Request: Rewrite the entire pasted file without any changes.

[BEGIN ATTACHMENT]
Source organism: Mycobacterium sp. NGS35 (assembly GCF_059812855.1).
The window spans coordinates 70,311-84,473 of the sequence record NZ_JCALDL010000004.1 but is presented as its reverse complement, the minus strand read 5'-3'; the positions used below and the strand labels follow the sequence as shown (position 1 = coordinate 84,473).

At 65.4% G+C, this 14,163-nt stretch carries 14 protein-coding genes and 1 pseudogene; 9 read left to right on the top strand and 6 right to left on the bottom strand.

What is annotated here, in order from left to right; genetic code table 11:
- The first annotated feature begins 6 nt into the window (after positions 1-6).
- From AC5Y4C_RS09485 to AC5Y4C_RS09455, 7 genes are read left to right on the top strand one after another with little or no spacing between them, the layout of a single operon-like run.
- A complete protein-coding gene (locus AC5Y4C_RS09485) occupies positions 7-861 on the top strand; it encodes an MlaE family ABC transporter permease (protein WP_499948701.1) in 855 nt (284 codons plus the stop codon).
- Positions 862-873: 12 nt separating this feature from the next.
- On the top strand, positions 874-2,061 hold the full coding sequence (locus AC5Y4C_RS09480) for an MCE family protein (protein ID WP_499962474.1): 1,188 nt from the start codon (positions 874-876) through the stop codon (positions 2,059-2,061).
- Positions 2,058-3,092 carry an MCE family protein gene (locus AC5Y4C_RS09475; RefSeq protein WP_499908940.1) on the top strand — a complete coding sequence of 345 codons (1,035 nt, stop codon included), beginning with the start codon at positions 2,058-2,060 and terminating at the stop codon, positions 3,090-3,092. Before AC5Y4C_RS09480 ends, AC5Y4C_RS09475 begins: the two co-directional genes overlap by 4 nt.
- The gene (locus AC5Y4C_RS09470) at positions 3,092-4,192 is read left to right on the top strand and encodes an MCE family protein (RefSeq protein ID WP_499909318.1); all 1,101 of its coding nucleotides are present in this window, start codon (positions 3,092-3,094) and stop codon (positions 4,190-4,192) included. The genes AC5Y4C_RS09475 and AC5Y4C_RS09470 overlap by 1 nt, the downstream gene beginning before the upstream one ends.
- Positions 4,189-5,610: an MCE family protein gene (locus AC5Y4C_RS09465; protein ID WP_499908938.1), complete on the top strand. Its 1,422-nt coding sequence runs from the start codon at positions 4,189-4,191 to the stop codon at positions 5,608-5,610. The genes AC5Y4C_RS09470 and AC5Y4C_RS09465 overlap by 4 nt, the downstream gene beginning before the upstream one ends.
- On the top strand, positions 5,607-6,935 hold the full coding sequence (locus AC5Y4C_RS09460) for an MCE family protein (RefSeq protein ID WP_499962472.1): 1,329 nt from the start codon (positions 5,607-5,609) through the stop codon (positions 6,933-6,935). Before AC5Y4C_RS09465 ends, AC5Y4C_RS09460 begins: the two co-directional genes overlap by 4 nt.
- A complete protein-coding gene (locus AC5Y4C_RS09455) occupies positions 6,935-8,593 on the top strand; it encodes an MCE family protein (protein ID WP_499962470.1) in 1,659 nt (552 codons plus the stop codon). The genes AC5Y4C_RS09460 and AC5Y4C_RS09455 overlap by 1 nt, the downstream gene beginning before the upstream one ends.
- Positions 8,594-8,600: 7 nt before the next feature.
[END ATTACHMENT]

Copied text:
Source organism: Mycobacterium sp. NGS35 (assembly GCF_059812855.1).
The window spans coordinates 70,311-84,473 of the sequence record NZ_JCALDL010000004.1 but is presented as its reverse complement, the minus strand read 5'-3'; the positions used below and the strand labels follow the sequence as shown (position 1 = coordinate 84,473).

At 65.4% G+C, this 14,163-nt stretch carries 14 protein-coding genes and 1 pseudogene; 9 read left to right on the top strand and 6 right to left on the bottom strand.

What is annotated here, in order from left to right; genetic code table 11:
- The first annotated feature begins 6 nt into the window (after positions 1-6).
- From AC5Y4C_RS09485 to AC5Y4C_RS09455, 7 genes are read left to right on the top strand one after another with little or no spacing between them, the layout of a single operon-like run.
- A complete protein-coding gene (locus AC5Y4C_RS09485) occupies positions 7-861 on the top strand; it encodes an MlaE family ABC transporter permease (protein WP_499948701.1) in 855 nt (284 codons plus the stop codon).
- Positions 862-873: 12 nt separating this feature from the next.
- On the top strand, positions 874-2,061 hold the full coding sequence (locus AC5Y4C_RS09480) for an MCE family protein (protein ID WP_499962474.1): 1,188 nt from the start codon (positions 874-876) through the stop codon (positions 2,059-2,061).
- Positions 2,058-3,092 carry an MCE family protein gene (locus AC5Y4C_RS09475; RefSeq protein WP_499908940.1) on the top strand — a complete coding sequence of 345 codons (1,035 nt, stop codon included), beginning with the start codon at positions 2,058-2,060 and terminating at the stop codon, positions 3,090-3,092. Before AC5Y4C_RS09480 ends, AC5Y4C_RS09475 begins: the two co-directional genes overlap by 4 nt.
- The gene (locus AC5Y4C_RS09470) at positions 3,092-4,192 is read left to right on the top strand and encodes an MCE family protein (RefSeq protein ID WP_499909318.1); all 1,101 of its coding nucleotides are present in this window, start codon (positions 3,092-3,094) and stop codon (positions 4,190-4,192) included. The genes AC5Y4C_RS09475 and AC5Y4C_RS09470 overlap by 1 nt, the downstream gene beginning before the upstream one ends.
- Positions 4,189-5,610: an MCE family protein gene (locus AC5Y4C_RS09465; protein ID WP_499908938.1), complete on the top strand. Its 1,422-nt coding sequence runs from the start codon at positions 4,189-4,191 to the stop codon at positions 5,608-5,610. The genes AC5Y4C_RS09470 and AC5Y4C_RS09465 overlap by 4 nt, the downstream gene beginning before the upstream one ends.
- On the top strand, positions 5,607-6,935 hold the full coding sequence (locus AC5Y4C_RS09460) for an MCE family protein (RefSeq protein ID WP_499962472.1): 1,329 nt from the start codon (positions 5,607-5,609) through the stop codon (positions 6,933-6,935). Before AC5Y4C_RS09465 ends, AC5Y4C_RS09460 begins: the two co-directional genes overlap by 4 nt.
- A complete protein-coding gene (locus AC5Y4C_RS09455) occupies positions 6,935-8,593 on the top strand; it encodes an MCE family protein (protein ID WP_499962470.1) in 1,659 nt (552 codons plus the stop codon). The genes AC5Y4C_RS09460 and AC5Y4C_RS09455 overlap by 1 nt, the downstream gene beginning before the upstream one ends.
- Positions 8,594-8,600: 7 nt before the next feature.